Cape Town: The chief political commentator of a London-based broadsheet and the author of an acclaimed biography of former South African-born cricket icon Basil D’Oliveira, has warned that cricket is being destroyed by an indecent obsession with money.
Speaking ahead of the South African cricket team’s tour of England in 2012, Peter Oborne said he could not understand why the Proteas are being given just three Tests and a couple one-dayers, when it is a well known that both England and South Africa are the two best teams in world cricket right now.
“Something very valuable has been lost here, and it is easy to see why. The administrators ... are transfixed by only one thing – money,” said Oborne, adding that in the short term, they stand to make a fortune, but in the longer term “are on course to destroy the game of cricket itself”.
Oborne also laments the abbreviated nature of Australia’s recent tour of South Africa.
“It was an utter tragedy ... with evenly-matched sides tied at 1-1, we were surely entitled to look forward to three more contests: thanks to the authorities, there’s no hope of that. Matters are set to get worse. Next summer, this South African team will tour England; it ought to be a brilliant tour, spread over five Tests,” he adds.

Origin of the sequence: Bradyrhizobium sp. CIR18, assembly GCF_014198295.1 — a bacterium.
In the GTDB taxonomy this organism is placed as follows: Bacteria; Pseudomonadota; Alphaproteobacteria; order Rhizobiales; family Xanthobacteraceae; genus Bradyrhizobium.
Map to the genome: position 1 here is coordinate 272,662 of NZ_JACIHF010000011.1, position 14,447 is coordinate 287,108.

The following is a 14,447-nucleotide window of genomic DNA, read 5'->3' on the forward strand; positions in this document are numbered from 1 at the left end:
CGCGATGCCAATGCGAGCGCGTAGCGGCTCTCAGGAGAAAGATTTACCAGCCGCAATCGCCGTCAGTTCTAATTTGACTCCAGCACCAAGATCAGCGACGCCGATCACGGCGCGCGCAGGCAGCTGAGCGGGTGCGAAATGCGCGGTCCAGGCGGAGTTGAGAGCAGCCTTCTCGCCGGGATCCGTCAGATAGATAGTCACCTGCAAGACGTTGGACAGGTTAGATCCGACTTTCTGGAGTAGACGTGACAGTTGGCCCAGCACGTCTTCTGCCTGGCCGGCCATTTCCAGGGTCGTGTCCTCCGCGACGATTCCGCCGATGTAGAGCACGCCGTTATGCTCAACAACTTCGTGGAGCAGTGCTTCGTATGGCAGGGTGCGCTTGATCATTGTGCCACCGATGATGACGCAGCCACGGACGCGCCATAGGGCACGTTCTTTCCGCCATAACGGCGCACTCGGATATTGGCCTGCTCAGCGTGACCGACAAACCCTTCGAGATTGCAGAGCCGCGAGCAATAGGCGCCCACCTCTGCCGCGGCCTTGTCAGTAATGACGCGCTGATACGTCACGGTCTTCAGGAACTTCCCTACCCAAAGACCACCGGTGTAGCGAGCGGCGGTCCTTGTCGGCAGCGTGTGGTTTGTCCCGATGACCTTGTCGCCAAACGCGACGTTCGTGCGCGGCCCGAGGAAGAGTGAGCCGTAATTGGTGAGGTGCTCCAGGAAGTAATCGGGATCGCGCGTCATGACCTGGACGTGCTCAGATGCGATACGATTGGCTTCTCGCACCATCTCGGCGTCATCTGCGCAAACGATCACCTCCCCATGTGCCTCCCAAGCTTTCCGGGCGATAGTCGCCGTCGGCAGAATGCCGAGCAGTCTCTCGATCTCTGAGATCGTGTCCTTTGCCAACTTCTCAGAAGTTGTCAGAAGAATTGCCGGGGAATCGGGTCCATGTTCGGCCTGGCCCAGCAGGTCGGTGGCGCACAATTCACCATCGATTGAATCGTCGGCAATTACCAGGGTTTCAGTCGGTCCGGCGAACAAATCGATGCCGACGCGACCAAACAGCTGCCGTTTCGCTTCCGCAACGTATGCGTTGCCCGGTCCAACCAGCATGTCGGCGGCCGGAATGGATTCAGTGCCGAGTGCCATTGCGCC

“England and South Africa are currently the two best sides in the world and at the end of a sublime summer contest, the winners would have the right to declare themselves world champions. But it is not even clear that the visit of the South Africans is the main event of the summer, which starts off with a three-Test contest (for England) against West Indies, followed by an inexplicable series of one-day games against Australia ... which degrades the significance of the famous Ashes rivalry, Oborne writes.
“South Africa only arrive in July, at which point they will play three hasty Tests, and a string of one-day contests, before scuttling off in the middle of September,” he adds.
“We have destroyed our long-term capital in search of easy money ... administrators have started to treat (Test cricket) with discourtesy bordering on contempt.”
Next year’s three-Test tour will be South Africa’s shortest of England in many years: there were five in 1998 (England won 2-1), five in 2003 (drawn 2-2) and four in 2008 (the Proteas won 2-1).
All of them, needless to say, were extremely close and competitive.